You’ve been very patient, but I’m finally free of all things work-related for three whole weeks and can start to focus on something much more important….yarn talk.
Thank you for the drop-spindle lesson yesterday. You’re such a good teacher – funny that, as you’ve not even been in the profession for ten years! I know you thought that I picked it up instantly and was a natural, but it was purely down to your really clear and patient instruction and encouragement. Anyway, this is where I finished yesterday, as you know:
…and this is how much I’ve done since you left:
…because I went back to trying to complete the ultimate cardigan. (Notice the sneaky view of the project bag label btw.)
Now I’ve been pondering this since we talked about it. Why is it that, for you, spinning is an end in itself, whereas I’m more about the finite? Why is it that you are far more open to learning the skill in and of itself, whereas for me, it’s all about completion? I can’t get my head around having more than one project on the go at one time, and actually find it quite stressful, but you revel in the prospect of dipping into lots of things at once. I wonder if it’s to do with me having more of a utilitarian attitude towards yarn work, rather than the more creative approach that you take? That would make sense, as it links to my hangups about the whole work-ethic thing. It’s like the toy-making; remember the first time I saw the wonderful Toft bunny at Woolfest last year and promptly decided that it would be far too tricky for my rudimentary crochet skills? Then, after getting the fabulous Edward’s Menagerie book and making Emma:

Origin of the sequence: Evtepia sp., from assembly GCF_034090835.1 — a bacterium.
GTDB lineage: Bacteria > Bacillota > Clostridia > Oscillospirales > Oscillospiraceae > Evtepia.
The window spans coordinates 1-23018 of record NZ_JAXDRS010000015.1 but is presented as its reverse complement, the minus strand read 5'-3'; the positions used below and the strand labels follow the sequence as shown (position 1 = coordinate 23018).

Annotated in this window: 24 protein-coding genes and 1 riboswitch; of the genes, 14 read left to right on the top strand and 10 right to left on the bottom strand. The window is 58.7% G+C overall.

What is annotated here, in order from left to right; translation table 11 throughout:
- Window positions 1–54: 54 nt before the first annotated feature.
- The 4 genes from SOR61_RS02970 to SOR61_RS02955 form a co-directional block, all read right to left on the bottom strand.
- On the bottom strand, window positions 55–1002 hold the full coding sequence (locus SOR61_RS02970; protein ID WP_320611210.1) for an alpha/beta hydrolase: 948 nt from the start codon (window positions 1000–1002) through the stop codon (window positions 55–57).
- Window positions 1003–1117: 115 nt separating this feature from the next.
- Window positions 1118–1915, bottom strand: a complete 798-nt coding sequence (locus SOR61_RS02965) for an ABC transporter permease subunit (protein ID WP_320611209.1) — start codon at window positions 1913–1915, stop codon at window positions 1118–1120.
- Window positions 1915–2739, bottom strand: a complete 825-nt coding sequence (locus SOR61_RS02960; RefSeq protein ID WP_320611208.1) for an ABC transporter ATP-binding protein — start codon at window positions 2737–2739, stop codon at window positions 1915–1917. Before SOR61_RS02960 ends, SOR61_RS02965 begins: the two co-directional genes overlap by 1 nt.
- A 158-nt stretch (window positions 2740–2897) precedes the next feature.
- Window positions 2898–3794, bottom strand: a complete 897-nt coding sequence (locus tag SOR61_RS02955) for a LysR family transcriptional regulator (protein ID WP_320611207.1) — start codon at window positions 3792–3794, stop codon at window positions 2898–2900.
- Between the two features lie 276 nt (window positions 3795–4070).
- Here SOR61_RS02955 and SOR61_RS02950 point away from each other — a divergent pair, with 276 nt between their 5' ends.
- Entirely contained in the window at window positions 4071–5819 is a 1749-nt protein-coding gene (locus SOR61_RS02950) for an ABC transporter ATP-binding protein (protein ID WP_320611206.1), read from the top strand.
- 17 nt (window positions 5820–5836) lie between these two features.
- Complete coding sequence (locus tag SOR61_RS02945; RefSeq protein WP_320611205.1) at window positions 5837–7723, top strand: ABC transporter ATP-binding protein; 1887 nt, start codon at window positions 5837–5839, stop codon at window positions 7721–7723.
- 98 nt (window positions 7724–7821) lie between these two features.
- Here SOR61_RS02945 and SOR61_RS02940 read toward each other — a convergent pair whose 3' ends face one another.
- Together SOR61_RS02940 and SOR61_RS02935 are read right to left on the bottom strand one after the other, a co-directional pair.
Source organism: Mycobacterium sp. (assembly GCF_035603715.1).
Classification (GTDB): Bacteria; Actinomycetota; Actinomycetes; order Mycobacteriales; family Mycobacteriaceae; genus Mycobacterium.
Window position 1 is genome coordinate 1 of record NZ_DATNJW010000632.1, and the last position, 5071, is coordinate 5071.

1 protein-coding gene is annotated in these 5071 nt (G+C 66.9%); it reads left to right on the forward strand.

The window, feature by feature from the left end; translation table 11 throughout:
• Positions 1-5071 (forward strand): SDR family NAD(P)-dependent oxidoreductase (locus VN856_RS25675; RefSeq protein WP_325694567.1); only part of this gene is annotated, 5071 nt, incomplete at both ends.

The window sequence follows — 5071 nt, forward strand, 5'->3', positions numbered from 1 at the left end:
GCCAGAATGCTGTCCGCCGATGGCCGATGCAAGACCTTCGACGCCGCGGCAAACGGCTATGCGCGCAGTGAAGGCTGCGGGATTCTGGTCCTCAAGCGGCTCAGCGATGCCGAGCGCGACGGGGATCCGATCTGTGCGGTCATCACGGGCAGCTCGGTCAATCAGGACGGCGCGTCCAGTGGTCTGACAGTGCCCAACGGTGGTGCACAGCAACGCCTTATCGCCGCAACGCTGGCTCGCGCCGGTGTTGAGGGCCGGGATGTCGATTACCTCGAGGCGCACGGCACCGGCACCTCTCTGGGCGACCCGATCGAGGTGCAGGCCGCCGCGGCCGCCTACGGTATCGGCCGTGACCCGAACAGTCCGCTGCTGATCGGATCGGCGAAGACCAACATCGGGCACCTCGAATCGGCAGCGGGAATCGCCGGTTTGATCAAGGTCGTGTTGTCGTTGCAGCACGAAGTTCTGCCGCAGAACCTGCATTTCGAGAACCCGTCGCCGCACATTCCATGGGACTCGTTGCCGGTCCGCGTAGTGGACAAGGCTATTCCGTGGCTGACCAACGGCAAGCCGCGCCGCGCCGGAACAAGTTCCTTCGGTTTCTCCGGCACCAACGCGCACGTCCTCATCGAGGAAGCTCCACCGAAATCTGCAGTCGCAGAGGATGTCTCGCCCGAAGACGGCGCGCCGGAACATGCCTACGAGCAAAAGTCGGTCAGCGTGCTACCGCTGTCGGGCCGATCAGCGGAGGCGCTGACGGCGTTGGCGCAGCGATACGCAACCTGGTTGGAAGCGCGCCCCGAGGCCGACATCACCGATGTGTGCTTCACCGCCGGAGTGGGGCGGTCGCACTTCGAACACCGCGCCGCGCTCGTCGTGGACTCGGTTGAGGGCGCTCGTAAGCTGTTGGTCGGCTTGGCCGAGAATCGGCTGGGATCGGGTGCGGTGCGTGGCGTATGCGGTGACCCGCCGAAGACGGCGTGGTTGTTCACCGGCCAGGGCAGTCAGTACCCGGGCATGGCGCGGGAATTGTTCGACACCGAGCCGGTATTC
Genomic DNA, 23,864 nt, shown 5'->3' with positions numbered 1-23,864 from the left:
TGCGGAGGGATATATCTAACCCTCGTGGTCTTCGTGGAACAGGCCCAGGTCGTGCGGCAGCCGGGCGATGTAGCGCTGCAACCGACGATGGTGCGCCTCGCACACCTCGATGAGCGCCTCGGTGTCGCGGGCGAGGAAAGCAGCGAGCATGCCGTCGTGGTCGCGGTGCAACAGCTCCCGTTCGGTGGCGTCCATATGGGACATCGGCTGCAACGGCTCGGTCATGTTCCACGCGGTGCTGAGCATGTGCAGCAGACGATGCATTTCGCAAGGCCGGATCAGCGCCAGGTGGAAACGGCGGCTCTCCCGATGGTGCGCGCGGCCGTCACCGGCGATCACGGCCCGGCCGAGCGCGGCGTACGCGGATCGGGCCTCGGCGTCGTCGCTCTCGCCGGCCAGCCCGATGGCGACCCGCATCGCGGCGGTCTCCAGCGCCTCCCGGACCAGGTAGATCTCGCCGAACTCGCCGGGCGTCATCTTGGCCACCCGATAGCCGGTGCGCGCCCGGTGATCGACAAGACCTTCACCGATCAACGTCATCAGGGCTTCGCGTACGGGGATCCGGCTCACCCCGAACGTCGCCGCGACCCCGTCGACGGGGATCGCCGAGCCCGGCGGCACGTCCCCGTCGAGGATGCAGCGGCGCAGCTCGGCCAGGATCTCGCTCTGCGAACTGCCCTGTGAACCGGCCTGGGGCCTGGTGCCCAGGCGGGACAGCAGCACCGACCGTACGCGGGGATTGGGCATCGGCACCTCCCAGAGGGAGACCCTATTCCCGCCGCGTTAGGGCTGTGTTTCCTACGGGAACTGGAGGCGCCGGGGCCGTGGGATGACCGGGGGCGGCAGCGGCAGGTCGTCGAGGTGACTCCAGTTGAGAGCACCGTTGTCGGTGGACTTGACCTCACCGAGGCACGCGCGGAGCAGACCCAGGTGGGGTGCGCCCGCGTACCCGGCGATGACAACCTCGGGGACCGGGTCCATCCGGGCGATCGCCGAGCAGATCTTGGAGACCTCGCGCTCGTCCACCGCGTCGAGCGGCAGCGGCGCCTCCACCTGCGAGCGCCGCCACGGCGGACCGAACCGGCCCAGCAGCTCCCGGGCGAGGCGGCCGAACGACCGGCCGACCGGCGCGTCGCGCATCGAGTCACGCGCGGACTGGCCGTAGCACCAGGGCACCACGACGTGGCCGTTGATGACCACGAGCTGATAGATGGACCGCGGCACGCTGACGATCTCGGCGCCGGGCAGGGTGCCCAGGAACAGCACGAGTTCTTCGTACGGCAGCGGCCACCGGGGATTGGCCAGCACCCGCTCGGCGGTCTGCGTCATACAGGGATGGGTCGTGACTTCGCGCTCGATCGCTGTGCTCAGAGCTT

it wasn’t long before I’d made a mini-menagerie of my own…
but seemed to need there to be a purpose to it, rather than just for the pleasure of making them for their own sake. So the fact that they could be given as Christmas presents worked rather well for this mindset I seem to have got stuck into.
Anyway, I’m going to continue to ponder this. There is no point at all in having a hobby if it just becomes another job that needs doing. Might as well clean the oven. So, here’s the promise – I am going to finish my ultimate cardigan and then start on your puppy from the One & Two Company:
…and then I’m going to give the spinning another go. And in the meantime, focus on the fact that just the process of making something is the lovely thing, not the finishing of something. Otherwise there’s no point.
And are we going to go to the wool festival in York next weekend, by the way?